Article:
These five gins are distilled right in your backyard and celebrate New South Wales’ native botanicals and flavours.
Springtime is upon us and there’s nothing quite like sitting on a balcony at a mate’s place with a G&T in hand watching the sunset (or sunrise if it’s been a big Saturday night). With studies showing that gin consumption in Australia has increased by 36 percent in 2015 and is showing no signs of stopping in 2017, we’ve compiled a list of the top 5 most exciting gins being distilled in our backyard.
‘Ink Gin’ by Husk Distillers, North Coast NSW
Want to up the ante on your next G&T? How about introducing a gin that changes colour when combined with tonic? Ink Gin by Husk Distillers uses the petals of the native tropical equatorial Asian plant, Butterfly Pea, which when steeped in the spirit gives the gin its distinctive purple/black hue. Now, here’s the fun part – Butterfly Pea are highly sensitive to pH levels so when the floral-infused gin is mixed with something of low pH (like tonic water), the colour changes dramatically from dark purple to pink. The base spirit combines native Australian botanicals like lemon myrtle leaf, coriander seed, and Tasmanian pepper berry which together give the gin a dry finish – perfect for a refreshing summertime tipple.
Garden Grown Gin, Erina NSW
Picture this: It’s a balmy evening, the dry air surrounds you and as you’re walking you get a whiff of something sweet and just a little bit floral – it smells like summertime in Sydney. Now imagine if someone was able to capture that essence and bottle it – enter Garden Grown Gin from Erina on NSW’s Central Coast. Distilled by trained horticulturist and herbalist, Philip Moore using a variety of botanicals from his own backyard, Moore strives to capture the purity and essence of each individual botanical using a traditional copper still, blending each of the six separate distillations by hand. The use of the flower Murraya in the blend, with its distinctly jasmine-like fragrance, makes you feel like you’re sipping on a summertime stroll through the Botanic Gardens.
Stone and Pine ‘Black Truffle Gin’, Bathurst NSW
If gin isn’t your thing because you find it too floral, don’t worry. Stone and Pine from Bathurst has got you covered with their latest limited release batch – a decadent Black Truffle Gin, distilled with fresh local truffles from the region. To complement the truffle the gin also has inclusions of juniper berries, coriander seed, orris root, flaked local salt and black pepper. The earthy characteristics of this gin would complement an extra dirty martini. And if you’re feeling decadent, ditch the olive garnish for some freshly shaved black truffles instead.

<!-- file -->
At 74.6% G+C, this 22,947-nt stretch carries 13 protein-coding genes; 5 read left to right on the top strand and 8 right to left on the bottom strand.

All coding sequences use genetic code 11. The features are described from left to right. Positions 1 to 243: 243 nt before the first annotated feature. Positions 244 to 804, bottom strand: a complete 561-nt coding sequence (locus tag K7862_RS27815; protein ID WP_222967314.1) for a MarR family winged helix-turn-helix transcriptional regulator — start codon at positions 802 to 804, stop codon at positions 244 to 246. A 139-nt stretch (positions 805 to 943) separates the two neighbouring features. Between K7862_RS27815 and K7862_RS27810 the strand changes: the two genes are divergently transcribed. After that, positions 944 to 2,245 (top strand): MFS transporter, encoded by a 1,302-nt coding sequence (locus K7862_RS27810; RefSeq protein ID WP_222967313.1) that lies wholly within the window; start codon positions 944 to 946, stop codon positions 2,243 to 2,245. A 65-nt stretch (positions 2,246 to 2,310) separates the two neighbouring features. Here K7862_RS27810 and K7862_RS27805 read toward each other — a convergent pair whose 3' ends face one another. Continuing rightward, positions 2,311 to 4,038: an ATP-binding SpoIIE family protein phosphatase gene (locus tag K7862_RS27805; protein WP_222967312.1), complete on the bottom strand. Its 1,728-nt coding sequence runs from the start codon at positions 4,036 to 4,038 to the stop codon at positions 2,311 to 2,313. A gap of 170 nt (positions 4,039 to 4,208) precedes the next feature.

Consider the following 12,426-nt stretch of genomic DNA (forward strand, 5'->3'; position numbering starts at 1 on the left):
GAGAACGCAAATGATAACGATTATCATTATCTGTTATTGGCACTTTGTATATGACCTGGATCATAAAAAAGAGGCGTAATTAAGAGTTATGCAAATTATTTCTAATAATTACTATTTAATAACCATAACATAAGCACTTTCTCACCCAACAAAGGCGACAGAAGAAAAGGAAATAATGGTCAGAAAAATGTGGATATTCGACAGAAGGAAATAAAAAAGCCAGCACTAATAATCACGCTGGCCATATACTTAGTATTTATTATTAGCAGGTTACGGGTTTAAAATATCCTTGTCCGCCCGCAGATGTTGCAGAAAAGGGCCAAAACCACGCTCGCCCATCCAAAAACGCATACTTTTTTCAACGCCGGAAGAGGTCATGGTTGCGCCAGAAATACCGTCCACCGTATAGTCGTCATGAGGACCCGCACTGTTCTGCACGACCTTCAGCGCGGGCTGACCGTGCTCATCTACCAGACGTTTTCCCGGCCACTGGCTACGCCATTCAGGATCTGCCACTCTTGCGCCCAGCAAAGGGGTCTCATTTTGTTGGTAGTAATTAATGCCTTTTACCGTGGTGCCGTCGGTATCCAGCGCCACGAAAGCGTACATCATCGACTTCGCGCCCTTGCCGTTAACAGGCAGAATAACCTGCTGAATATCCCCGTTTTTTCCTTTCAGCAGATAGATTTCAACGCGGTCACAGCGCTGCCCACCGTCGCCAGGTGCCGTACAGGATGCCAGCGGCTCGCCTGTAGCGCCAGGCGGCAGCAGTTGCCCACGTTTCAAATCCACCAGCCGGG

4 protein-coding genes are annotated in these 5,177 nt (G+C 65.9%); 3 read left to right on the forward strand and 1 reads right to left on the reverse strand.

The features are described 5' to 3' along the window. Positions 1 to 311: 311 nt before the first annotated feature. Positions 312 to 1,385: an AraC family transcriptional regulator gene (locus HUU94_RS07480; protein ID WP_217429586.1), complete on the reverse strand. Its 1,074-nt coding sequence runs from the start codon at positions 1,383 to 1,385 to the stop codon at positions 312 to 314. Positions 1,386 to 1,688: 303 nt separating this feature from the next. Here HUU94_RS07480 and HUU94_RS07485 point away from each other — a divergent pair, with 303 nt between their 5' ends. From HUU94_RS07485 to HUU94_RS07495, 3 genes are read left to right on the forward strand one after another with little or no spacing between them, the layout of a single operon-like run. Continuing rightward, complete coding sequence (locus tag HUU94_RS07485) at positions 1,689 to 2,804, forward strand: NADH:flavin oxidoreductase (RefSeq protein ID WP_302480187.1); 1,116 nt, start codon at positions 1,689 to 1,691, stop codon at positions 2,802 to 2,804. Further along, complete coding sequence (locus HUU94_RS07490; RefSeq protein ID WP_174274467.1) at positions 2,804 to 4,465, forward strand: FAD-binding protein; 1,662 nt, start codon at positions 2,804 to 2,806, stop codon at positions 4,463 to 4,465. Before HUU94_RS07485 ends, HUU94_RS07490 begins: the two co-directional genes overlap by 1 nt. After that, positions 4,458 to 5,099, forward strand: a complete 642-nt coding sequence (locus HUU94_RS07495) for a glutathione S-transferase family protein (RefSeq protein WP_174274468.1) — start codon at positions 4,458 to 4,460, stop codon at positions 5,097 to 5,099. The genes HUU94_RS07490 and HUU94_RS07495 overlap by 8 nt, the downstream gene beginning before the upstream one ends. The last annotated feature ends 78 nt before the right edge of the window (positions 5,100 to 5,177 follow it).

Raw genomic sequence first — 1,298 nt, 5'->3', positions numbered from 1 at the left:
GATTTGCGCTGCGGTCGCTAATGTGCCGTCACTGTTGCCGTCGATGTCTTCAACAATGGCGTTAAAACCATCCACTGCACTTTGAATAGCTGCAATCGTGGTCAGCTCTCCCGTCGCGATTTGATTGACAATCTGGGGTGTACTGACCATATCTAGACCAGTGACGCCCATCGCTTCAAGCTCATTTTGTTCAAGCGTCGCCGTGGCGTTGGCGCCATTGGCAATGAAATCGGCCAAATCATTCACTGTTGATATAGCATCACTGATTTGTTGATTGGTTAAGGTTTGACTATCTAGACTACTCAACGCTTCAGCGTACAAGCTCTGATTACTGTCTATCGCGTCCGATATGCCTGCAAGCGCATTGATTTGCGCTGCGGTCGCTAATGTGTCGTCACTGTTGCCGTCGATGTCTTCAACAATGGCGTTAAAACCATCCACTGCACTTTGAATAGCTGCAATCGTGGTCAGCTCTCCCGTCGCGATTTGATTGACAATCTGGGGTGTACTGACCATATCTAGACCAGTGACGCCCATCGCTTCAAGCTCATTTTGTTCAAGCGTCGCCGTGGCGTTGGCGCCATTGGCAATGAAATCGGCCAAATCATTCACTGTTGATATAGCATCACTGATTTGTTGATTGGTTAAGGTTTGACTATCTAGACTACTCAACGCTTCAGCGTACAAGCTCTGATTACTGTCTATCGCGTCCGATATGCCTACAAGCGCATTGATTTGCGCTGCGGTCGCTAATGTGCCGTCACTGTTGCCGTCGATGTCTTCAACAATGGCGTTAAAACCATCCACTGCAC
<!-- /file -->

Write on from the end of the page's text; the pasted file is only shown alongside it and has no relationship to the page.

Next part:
Poor Toms ‘Sydney Dry’ Gin, Marrickville NSW
Move over London, there’s a new dry gin in town. Poor Toms’ Sydney Dry Gin is a collaboration between gin lovers, Jesse Kennedy and Griffin Blumer, and experienced distiller Marcel Thompson. Distilled in Sydney’s inner west hotspot Marrickville, the team use a traditional base of juniper as the backbone for this gin alongside fresh green apple, native strawberry gum leaf and chamomile. It produces a classic dry style gin that’s equal parts flavoursome and refreshing. Want to flip the bird to the British? Substitute the usual lemon or lime garnish for a strawberry to highlight the gins hidden strawberry notes.
Manly Spirits Co. ‘Australian Dry’ Gin, Manly NSW
There’s nothing more Australian than summertime at the beach, and this gin from Manly Spirits Co. is like diving face first into the ocean. Achieved by the introduction of locally foraged sea parsley and sea lettuce from Sydney’s Northern Beaches , it creates a gin that has flavour elements of salt water and just a hint of white pepper on the palate. The introduction of native Australian finger lime gives the gin a great lift and provides a nice citrus counter balance to the saline elements.